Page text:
Witchfinder General is a British horror film from 1968, starring Vincent Price in the title role, Matthew Hopkins, the self appointed ‘Witchfinder General’. Much has been said of the legacy of the film, for me it is one of my all time top horror films.

It is a truly terrifying film, that is funnily enough not really even about witches at all, simply their trials and cruel eventual deaths. It’s frightening mainly for it’s portrayal of a completely credible character in Matthew Hopkins, over 400 years ago, as a nihilistic, selfish and completely exploitative modern villain. Hopkins’ assistant, John Stearn is a northern beefcake of a man who is obviously reliant on the silver tongue of his boss to convince townsfolk of the pending threat of witches, yet he is himself,  physically very tough and imposing, something Hopkins relies on to beat confessions out of the accused. The duo make a formidable team, two men legally rampaging around the quiet British countryside, ripping off townsfolk, torturing innocents till they confess, and enjoying sex and other bribes to save loved ones, all to no eventual avail.

It’s a horror film in the most basic sense of the word, and oddly not because of the scenes of extreme torture and execution which are seen very casually throughout. Scenes which would usually be disgusting in their own right, but instead become completely engrossing due to the way they are viewed impassively  by gathering crowds who watch disinterested and wearily downbeaten. This is a completely surreal view of utterly repellent acts, acts that are no doubt necessities to rid the town of witches, or more likely, to rid it of the marauding and imposing Hopkins, a much more evil and malevolent force than any ‘demonic’ entity.

More than that though, Witchfinder succeeds on a level where few ‘supernatural’ (I use that word very loosely, here) horror films ever have done. It’s subtle political and social commentary on societal breakdown is more relevant today than it was in 1968. Set during the bloody English civil war of the 1600’s, Hopkins’ character is allowed to quickly rise the ranks from clergyman’s son, to up-and coming county lawyer, to trusted and righteous member of British society. His work, he claims, is for good, as he embarks on a one man crusade of utter depravity and cruelty. The historical setting is interesting and of course beautiful and relevant, but serves really as a reference point for the film; a society in meltdown with no true sense of morality, and blurred boundaries of good and evil. A society that has produced a cynical and exploitative conman who is so evil and so utterly believable that it is shocking to think that humans could ever sink so low.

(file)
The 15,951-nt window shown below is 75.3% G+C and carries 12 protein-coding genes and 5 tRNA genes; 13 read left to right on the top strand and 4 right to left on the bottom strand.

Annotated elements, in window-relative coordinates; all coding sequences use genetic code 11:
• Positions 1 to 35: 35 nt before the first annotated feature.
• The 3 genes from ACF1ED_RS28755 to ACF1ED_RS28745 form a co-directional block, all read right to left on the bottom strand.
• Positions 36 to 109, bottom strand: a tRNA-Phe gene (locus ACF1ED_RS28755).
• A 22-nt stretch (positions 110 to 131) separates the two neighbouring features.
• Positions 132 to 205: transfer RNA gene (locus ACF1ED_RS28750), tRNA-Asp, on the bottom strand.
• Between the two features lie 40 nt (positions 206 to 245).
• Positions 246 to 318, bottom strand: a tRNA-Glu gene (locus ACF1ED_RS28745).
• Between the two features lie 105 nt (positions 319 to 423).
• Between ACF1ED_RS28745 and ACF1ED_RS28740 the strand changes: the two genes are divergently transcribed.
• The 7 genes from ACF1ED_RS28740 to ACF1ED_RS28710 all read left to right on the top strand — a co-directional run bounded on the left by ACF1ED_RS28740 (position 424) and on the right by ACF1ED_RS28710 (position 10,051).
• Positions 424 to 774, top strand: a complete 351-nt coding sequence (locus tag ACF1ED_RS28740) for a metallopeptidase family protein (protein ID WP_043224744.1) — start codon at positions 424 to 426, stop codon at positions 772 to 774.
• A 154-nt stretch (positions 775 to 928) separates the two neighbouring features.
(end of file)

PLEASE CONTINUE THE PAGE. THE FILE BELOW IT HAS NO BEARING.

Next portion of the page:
It’s worth watching for Vincent Price’s powerhouse performance alone, a calm, convincing man in high authority who is also a brilliant liar, a threatening menace, a clever and inventive trickster, and a sadistic bastard, who doesn’t like to get his hands dirty personally. Price is probably my favourite horror actor ever, known for his camp overacting and overly dramatic voice usually, Price was allegedly bullied by young film making Michael Reeves to tone down his style in order to play the deadly serious role of Hopkins. The fact a character like this could have existed in the 1600’s isn’t something that’s particularly pleasant to think about, but it’s nothing if completely believable. The horror on display is a disconcertingly human one; why was 17th century Britain so gullible? How could they allow such brutality to happen? Why would no one stop it? Who on Earth would trust a bastard like Matthew Hopkins?

The most terrifying aspect of all is that we all inevitably share an essence of the disgusting Hopkins; a man not swayed by morality or his clearly irreligious beliefs, instead solely motivated by his own personal greed and apathy for others. The fact we haven’t seemingly grown as a species for over 400 years serves to suggest that maybe ‘the will to succeed’ of Hopkins, and his dog eat dog attitude, means that he’d probably do pretty well for himself in the 21st century, exploiting the weak for his own material gain, something that sounds a lot like modern capitalism. His use of religion as a shield and threat (at one point attempting to dispose of main character and his antagonist Richard by casually proclaiming him as a witch) may seem absolutely absurd and completely over the top now, but rest assured, radical and fundamentalist faith is on the rise now, more so than ever. Man’s inhumanity to man is no different now than it was then, a sad thought.

Advertisements